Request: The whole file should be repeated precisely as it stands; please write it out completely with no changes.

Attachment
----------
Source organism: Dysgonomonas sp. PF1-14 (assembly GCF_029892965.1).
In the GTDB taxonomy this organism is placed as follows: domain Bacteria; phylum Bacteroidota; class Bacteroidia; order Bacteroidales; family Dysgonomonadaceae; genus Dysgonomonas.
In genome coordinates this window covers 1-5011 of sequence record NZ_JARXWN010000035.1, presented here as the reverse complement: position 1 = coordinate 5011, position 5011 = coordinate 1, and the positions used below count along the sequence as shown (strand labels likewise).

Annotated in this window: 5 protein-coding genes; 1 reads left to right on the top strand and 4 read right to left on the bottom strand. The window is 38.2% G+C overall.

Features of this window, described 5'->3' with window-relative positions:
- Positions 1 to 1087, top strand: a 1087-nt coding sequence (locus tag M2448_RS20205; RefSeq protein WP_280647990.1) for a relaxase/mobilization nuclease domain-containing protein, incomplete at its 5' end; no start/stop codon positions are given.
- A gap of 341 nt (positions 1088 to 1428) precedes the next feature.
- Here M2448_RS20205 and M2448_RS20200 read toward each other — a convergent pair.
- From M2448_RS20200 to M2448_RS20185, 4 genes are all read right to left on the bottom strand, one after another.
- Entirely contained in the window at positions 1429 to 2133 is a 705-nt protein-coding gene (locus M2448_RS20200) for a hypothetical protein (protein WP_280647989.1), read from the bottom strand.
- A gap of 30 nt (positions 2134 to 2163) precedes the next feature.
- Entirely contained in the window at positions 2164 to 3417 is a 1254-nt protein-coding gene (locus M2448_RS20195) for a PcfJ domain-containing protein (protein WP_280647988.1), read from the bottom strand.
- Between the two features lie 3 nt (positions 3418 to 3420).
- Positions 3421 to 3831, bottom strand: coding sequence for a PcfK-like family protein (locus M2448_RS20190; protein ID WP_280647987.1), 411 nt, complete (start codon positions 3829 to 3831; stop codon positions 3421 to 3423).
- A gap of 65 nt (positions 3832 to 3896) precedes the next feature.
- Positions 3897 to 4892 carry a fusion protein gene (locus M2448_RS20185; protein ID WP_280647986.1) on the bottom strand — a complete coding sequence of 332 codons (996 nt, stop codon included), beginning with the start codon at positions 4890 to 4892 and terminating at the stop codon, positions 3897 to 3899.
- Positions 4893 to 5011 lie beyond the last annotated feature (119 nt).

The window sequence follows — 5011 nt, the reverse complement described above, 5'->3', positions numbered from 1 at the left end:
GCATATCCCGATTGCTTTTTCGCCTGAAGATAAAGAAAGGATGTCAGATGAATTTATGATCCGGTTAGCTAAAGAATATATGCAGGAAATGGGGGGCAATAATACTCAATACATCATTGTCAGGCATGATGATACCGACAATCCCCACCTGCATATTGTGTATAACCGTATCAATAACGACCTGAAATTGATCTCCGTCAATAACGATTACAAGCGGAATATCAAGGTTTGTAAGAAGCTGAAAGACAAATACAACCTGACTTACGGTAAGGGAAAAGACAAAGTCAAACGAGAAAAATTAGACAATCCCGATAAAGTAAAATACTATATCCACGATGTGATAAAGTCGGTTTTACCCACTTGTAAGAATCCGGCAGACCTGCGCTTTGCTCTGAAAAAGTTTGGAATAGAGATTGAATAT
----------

Source organism: Dysgonomonas sp. PF1-14 (assembly GCF_029892965.1).
In the GTDB taxonomy this organism is placed as follows: domain Bacteria; phylum Bacteroidota; class Bacteroidia; order Bacteroidales; family Dysgonomonadaceae; genus Dysgonomonas.
In genome coordinates this window covers 1-5011 of sequence record NZ_JARXWN010000035.1, presented here as the reverse complement: position 1 = coordinate 5011, position 5011 = coordinate 1, and the positions used below count along the sequence as shown (strand labels likewise).

Annotated in this window: 5 protein-coding genes; 1 reads left to right on the top strand and 4 read right to left on the bottom strand. The window is 38.2% G+C overall.

Features of this window, described 5'->3' with window-relative positions:
- Positions 1 to 1087, top strand: a 1087-nt coding sequence (locus tag M2448_RS20205; RefSeq protein WP_280647990.1) for a relaxase/mobilization nuclease domain-containing protein, incomplete at its 5' end; no start/stop codon positions are given.
- A gap of 341 nt (positions 1088 to 1428) precedes the next feature.
- Here M2448_RS20205 and M2448_RS20200 read toward each other — a convergent pair.
- From M2448_RS20200 to M2448_RS20185, 4 genes are all read right to left on the bottom strand, one after another.
- Entirely contained in the window at positions 1429 to 2133 is a 705-nt protein-coding gene (locus M2448_RS20200) for a hypothetical protein (protein WP_280647989.1), read from the bottom strand.
- A gap of 30 nt (positions 2134 to 2163) precedes the next feature.
- Entirely contained in the window at positions 2164 to 3417 is a 1254-nt protein-coding gene (locus M2448_RS20195) for a PcfJ domain-containing protein (protein WP_280647988.1), read from the bottom strand.
- Between the two features lie 3 nt (positions 3418 to 3420).
- Positions 3421 to 3831, bottom strand: coding sequence for a PcfK-like family protein (locus M2448_RS20190; protein ID WP_280647987.1), 411 nt, complete (start codon positions 3829 to 3831; stop codon positions 3421 to 3423).
- A gap of 65 nt (positions 3832 to 3896) precedes the next feature.
- Positions 3897 to 4892 carry a fusion protein gene (locus M2448_RS20185; protein ID WP_280647986.1) on the bottom strand — a complete coding sequence of 332 codons (996 nt, stop codon included), beginning with the start codon at positions 4890 to 4892 and terminating at the stop codon, positions 3897 to 3899.
- Positions 4893 to 5011 lie beyond the last annotated feature (119 nt).

The window sequence follows — 5011 nt, the reverse complement described above, 5'->3', positions numbered from 1 at the left end:
GCATATCCCGATTGCTTTTTCGCCTGAAGATAAAGAAAGGATGTCAGATGAATTTATGATCCGGTTAGCTAAAGAATATATGCAGGAAATGGGGGGCAATAATACTCAATACATCATTGTCAGGCATGATGATACCGACAATCCCCACCTGCATATTGTGTATAACCGTATCAATAACGACCTGAAATTGATCTCCGTCAATAACGATTACAAGCGGAATATCAAGGTTTGTAAGAAGCTGAAAGACAAATACAACCTGACTTACGGTAAGGGAAAAGACAAAGTCAAACGAGAAAAATTAGACAATCCCGATAAAGTAAAATACTATATCCACGATGTGATAAAGTCGGTTTTACCCACTTGTAAGAATCCGGCAGACCTGCGCTTTGCTCTGAAAAAGTTTGGAATAGAGATTGAATAT